The close-up view of each stone type shows a relatively true image of the crystalline structure and the colouring. This is suitable for grained slabs to a limited extend only. In regard to the colour matching, please take an original sample of the stone from your furniture store as a basis.
Blue Eyes is a bright grey, medium-grained rock that is almost mono-mineral - consisting mainly of labradorite. According to position and angle, individual, startlingly bright blue to green-bluish, shimmering labradorite crystals, in relatively even distribution, sparkle over the polished surface. The marvellous blue sheen is produced by fine refraction lamella within the crystals of the labradorite. The black silicate fractions may sometimes appear stripe-like in the otherwise homogenous plate structure, differing block by block.
Geologists describe igneous rocks where the feldspar contains mostly calcium as anorthites. Blue Eyes is made up of labradorite for the most part. Anorthites occur as independently existing plutons (complexes of igneous rocks) but more frequently as layers and bands in differentiated gabbro plutons. As a consequence of very extended periods of cooling, over millions of years, the magmas crystallised out into massive, medium to coarse- grained, igneous rock.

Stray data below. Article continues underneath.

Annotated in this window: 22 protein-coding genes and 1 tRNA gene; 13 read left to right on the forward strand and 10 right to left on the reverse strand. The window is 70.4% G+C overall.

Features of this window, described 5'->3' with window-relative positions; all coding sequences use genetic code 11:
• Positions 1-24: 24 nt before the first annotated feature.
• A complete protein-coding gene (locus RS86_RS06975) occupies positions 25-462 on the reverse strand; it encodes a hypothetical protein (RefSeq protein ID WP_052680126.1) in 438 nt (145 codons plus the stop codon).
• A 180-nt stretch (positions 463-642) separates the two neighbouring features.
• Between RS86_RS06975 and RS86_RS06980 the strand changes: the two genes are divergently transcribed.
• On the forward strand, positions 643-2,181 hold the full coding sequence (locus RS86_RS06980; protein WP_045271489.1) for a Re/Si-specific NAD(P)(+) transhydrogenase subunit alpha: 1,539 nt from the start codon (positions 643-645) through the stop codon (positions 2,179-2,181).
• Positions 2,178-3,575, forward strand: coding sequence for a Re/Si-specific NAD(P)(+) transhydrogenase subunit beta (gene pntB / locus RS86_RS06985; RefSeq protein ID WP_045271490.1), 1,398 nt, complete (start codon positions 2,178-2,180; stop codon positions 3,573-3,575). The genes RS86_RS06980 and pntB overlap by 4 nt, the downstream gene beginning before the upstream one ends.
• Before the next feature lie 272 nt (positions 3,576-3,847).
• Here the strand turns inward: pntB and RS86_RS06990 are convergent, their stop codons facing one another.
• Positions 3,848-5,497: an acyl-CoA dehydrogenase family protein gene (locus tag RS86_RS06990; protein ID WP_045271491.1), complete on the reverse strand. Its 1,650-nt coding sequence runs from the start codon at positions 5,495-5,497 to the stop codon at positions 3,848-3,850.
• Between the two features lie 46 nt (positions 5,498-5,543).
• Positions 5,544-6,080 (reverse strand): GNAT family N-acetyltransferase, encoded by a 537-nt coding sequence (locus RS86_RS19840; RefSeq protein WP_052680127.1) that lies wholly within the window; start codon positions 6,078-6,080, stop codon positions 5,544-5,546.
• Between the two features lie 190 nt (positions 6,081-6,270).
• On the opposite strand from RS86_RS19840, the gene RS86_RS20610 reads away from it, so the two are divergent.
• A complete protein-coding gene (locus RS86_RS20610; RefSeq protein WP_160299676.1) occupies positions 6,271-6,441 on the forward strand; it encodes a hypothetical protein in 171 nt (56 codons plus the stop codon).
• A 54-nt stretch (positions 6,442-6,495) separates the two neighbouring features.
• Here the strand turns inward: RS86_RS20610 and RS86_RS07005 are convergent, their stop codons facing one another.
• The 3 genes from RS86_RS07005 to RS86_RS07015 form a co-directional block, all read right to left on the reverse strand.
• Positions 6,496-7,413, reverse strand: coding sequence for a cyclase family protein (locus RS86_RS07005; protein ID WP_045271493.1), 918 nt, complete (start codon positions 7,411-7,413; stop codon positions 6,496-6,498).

|Structure Type||Homogeneous Structure|
|Synonyms||Labrador Blue Eyes|
|Group||Original Rock Type|
|Age||600 to 550 million years (Precambrian)|
|Deposit||Canada - on the north coast of the Peninsula Labrador/Canada near the town of Nain|